For politicians, abandoning a costly, ineffective program is a lot like retreating in the face of battle. They would rather suffer a crushing and decisive defeat than regroup, change strategy and live to fight another day. This is especially true of the federal government’s expensive and inefficient war on marijuana.
It goes without saying that there is an obvious monetary cost to running such a war. It comes complete with government-funded combatants (drug enforcement agents), as well as prisoners-of-war (convicted drug users) that need to be housed.
The police are funded billions of dollars annually to protect us from marijuana use while that money could be used to benefit their other protective work, such as catching rapists, thieves and murderers.
In addition to the money, resources such as equipment and personnel are funneled into this war on drugs when they could be used elsewhere.
After all, we are also involved in a war on terror. Departments around the country are scrambling to meet requirements and investing tax dollars and training hours to ensure that they will be prepared and effective in case of a true emergency.
A new war has been declared, but the needed capital is difficult to find with our economy on shaky ground.
Much of that capital is diverted to the convicted drug offenders that we have been forced to house. It costs thousands of dollars in food, energy and personnel to keep these criminals behind bars. This is in addition to the money it initially costs to arrest and try them.
Furthermore, after these criminals are freed, they find themselves without the means to support themselves. They have a conviction on their record, which keeps them from being hired.
Suddenly, the ex-convict finds himself in a worse place than where he started. Now, he is either reliant on government funding in the form of welfare or he must return to the battlefield, armed with dime bags and crack vials in order to make a living.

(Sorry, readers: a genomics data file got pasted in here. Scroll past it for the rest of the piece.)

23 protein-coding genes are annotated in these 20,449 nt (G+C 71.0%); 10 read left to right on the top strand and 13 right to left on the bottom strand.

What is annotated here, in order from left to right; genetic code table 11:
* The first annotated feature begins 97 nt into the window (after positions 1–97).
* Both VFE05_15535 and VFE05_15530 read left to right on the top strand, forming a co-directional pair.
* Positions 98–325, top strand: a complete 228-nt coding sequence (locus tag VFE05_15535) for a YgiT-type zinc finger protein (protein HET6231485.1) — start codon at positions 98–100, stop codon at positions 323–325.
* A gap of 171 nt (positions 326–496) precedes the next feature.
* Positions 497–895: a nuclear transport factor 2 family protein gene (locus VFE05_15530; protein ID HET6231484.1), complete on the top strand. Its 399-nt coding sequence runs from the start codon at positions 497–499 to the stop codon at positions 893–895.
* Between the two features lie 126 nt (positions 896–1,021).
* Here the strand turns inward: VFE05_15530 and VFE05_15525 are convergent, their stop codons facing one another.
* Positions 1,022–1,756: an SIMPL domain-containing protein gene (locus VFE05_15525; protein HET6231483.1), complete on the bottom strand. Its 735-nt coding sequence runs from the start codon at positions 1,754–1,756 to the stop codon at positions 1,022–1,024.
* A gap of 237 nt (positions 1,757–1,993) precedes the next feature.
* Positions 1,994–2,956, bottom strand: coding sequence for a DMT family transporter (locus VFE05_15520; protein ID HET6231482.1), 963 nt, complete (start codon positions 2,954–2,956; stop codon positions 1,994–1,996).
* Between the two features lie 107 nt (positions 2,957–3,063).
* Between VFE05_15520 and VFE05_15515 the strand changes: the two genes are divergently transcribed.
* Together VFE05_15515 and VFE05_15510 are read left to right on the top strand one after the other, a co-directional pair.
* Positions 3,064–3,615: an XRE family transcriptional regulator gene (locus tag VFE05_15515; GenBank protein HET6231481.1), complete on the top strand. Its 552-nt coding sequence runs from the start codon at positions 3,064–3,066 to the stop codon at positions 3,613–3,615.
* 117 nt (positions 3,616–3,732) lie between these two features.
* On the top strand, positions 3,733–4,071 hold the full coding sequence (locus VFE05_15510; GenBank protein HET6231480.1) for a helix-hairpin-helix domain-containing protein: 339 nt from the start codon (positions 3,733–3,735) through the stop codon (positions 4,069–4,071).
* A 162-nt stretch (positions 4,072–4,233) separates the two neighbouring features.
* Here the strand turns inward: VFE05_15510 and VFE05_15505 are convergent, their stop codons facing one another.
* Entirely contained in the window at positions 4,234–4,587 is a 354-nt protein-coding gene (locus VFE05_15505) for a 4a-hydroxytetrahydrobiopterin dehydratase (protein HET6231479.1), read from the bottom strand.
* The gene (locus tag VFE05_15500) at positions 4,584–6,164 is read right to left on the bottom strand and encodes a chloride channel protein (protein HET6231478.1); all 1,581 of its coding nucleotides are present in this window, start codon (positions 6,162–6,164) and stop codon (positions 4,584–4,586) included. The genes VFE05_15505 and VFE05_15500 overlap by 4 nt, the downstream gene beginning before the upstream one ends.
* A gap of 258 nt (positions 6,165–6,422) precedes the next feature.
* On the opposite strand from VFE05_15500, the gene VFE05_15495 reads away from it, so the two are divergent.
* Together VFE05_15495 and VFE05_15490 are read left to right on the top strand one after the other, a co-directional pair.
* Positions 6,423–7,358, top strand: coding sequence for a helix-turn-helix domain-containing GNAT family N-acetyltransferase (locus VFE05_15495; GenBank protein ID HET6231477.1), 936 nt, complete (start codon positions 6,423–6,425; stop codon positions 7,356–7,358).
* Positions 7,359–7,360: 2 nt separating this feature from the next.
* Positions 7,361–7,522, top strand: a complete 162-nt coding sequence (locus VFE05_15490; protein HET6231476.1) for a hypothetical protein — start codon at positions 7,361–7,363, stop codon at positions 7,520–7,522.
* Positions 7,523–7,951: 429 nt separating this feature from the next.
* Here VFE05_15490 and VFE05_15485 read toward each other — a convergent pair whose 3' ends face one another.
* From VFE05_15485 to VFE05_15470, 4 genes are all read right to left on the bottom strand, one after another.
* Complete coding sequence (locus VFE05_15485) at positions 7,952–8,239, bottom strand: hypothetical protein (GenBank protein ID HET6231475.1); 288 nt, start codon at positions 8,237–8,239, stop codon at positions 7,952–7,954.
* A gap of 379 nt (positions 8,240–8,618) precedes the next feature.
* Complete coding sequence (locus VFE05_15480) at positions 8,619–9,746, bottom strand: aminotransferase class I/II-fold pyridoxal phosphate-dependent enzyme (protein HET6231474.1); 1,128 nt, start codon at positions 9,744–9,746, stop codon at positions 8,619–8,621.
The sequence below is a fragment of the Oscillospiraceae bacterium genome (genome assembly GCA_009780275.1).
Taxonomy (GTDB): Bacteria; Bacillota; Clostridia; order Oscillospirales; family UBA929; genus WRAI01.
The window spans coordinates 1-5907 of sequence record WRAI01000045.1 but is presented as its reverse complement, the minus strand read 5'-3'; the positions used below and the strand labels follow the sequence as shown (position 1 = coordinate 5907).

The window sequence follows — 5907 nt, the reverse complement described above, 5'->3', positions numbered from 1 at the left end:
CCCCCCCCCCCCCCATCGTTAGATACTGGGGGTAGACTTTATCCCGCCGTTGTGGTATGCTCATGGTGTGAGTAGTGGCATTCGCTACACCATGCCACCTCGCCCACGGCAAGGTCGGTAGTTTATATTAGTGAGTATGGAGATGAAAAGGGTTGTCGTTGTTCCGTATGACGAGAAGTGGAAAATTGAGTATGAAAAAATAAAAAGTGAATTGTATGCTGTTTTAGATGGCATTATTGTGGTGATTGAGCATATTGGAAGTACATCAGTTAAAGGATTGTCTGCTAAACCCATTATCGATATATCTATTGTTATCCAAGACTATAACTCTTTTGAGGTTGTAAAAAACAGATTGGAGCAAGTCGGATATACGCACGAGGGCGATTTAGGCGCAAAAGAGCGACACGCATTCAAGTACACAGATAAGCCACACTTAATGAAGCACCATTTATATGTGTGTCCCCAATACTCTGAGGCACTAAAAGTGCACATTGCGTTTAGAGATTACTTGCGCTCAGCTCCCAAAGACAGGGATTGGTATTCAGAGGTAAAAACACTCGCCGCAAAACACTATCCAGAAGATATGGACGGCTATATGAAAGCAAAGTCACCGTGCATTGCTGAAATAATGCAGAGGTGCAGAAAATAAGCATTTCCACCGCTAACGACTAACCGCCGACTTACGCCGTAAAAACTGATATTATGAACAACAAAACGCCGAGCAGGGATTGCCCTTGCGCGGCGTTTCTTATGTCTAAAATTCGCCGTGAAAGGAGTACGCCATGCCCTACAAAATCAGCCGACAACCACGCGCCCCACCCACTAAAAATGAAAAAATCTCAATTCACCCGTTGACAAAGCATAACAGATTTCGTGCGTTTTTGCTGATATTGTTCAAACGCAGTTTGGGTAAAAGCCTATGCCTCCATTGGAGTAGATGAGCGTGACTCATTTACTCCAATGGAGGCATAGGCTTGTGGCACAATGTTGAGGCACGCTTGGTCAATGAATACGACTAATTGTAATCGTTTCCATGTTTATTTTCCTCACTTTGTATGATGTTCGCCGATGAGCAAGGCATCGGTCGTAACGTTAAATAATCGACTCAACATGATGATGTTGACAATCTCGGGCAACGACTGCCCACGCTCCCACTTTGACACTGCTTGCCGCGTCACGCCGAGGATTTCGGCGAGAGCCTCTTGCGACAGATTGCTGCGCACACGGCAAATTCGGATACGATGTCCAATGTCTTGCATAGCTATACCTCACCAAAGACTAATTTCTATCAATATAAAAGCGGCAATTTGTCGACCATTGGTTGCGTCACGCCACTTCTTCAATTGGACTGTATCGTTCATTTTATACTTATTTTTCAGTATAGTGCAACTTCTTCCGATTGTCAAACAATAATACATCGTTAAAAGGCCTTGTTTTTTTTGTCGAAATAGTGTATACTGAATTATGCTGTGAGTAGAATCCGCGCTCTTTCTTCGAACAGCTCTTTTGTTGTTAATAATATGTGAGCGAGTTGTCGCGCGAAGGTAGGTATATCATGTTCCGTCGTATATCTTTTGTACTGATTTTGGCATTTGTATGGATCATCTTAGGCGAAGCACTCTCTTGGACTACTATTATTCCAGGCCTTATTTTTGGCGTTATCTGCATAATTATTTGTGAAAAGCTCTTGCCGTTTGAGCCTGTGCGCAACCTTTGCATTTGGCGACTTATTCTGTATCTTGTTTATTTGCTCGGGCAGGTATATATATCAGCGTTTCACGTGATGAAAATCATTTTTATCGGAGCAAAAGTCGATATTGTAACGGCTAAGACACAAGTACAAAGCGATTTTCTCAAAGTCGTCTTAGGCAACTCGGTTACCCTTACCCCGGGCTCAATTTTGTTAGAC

Not only do the costs fail to justify this war, but the rationale behind it is lacking as well. Most convicted drug offenders are not given any rehabilitation and are still addicted, leaving prison with a need for their fix.
This is not the case with marijuana users, however. Studies have shown that at least one-third of Americans age 12 and older has used marijuana at least once. And those studies don’t even include the past two presidents of the United States!
Given this, it isn’t surprising that those charged with fighting this war aren’t too thrilled about it. In a 2004 study by Peter D. Hart Research Associates, Inc., 300 police chiefs were interviewed on the subject of the war on drugs.
Two-thirds believe that the war on drugs is ineffective and almost as many (61 percent) feel that incarceration is not the answer.
If the soldiers on the front line recognize the need for change, why don’t the politicians?
Perhaps politicians feel they have a duty to protect us from marijuana use, just as they felt they had a duty to protect us from alcohol use in the 1920s.
As we have seen by the passage of the 21st Amendment, alcohol prohibition did not work. Most of the population resorted to smuggled or homemade alcohol, so consumption and drunkenness were still problems.